In addition to the U.S., Canadian, German, Italian and Japanese mainstays at Pack Expo 2008, there were a smattering of firms from distant locales.
During the trade show and conference in Chicago, companies and trade groups from China, Vietnam, India, Austria, France, Mexico, Argentina and Colombia offered visitors alternatives to the more well-known providers in the packaging industry. The Department of Commerce set up a special U.S. exports pavilion and through its trade promotion arm, the U.S. Commercial Service, brought buyers and government officials from 20 countries to Pack Expo.
Next to the 54 Chinese exhibitors, the largest single coordinated group was from Brazil. The South American country's Export Plastic Program, a joint venture of the Brazilian government and the nonprofit Brazilian Plastic Institute that has support from Brazil's petrochemical industry, put 14 companies in one exhibition area in the east hall of Chicago's McCormick Place convention center.
According to program officials, Brazilian exports of plastic products have tripled from $402 million in 2002 to about $1.2 billion in 2007.
``We have in Brazil more than 11,000 converting companies. Eighty are members of Export Plastic. Those companies [have benefited from] a strong market in Brazil. They've been preparing themselves to go abroad. One of the goals is to help them go international with intelligence,'' said Gilberto Agrello, market development specialist with the program.
Brazil's new Atlantic petroleum fields and its emerging sugar cane-based plastics industry, as well as low labor costs, make the country attractive to North American companies seeking to serve the local market and to outsource their domestic production, he said. Brazil's status as South America's biggest country and the fact that its time zones place it only two to six hours ahead of North America aids business partnerships, Agrello said.
``If you think about the lead time from Brazil and the United States, it's about 20 days, in comparison with China, which is about 45 days,'' Agrello said. He said Brazilian plastics firms are interested in commodity manufacturing in Brazil; acquiring subsidiary businesses in the U.S. Canada and Mexico may come later.
Among the exhibitors in Brazil's booth was flexibles manufacturer Union Pack Indústria de Embalagens Ltda. of Bento GonÃ§alves, Brazil. Bourbon Bellon, the firm's U.S. sales representative, would not give sales figures in dollars. But he said in the four years his Indianapolis-based agency has represented Union Pack, the Brazilian company has reached about halfway toward its goal of shipping 20 million pounds per year of extruded polyethylene pouches and bags and laminate films to North America through distributors in Michigan and New Jersey. Union Pack's clients are in the pet-food and lawn-care industries.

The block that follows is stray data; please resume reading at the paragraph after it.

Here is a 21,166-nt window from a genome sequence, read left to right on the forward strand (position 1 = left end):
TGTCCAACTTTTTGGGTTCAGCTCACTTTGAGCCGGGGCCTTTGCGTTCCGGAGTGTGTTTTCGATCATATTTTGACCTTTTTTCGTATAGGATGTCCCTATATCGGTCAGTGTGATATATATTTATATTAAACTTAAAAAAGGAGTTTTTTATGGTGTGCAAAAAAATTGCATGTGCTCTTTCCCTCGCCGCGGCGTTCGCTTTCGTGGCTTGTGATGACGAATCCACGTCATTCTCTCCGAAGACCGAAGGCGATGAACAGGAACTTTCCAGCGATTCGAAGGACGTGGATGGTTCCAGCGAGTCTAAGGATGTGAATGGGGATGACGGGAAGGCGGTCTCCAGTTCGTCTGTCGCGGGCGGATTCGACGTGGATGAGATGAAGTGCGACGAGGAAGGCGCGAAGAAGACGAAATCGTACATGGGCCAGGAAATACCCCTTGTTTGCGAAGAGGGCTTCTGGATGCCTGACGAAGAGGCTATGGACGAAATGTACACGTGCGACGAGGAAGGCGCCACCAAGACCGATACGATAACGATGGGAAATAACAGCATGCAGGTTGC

``In flexible packaging, today everybody is interested in cost. In the case of Union Pack, I can beat the cost of a comparable producer from Canada or the United States by 20 percent,'' Bellon said. ``The Chinese are still 20 percent below me, but I can deliver in eight weeks and the Chinese deliver in three to four months.''
Brazil's economy has stumbled recently under the weight of the global economic crisis, which has derailed some plans for expanded plastics production. According to a Nov. 5 Reuters report, petrochemical giant Braskem SA of São Paulo posted its first quarterly loss in two years - 849 million reais ($354 million) and will delay investment projects as a result. In a news release, Braskem said an expansion at its CamaÃ§ari plant in northeast Brazil now will be completed in 2013, a year later than originally planned.
Petroleum-based PE, polypropylene and PVC remain Braskem's staple products, but Latin America's largest plastics producer plans to open the world's first sugar-based polyethylene plant in 2010 in Triunfo, Brazil, with a capacity of 440 million pounds per year.
Agrello said that while Brazil's plastic exports have declined about 1 percent this year, membership in the export program has grown by 6, for a total of 77 companies.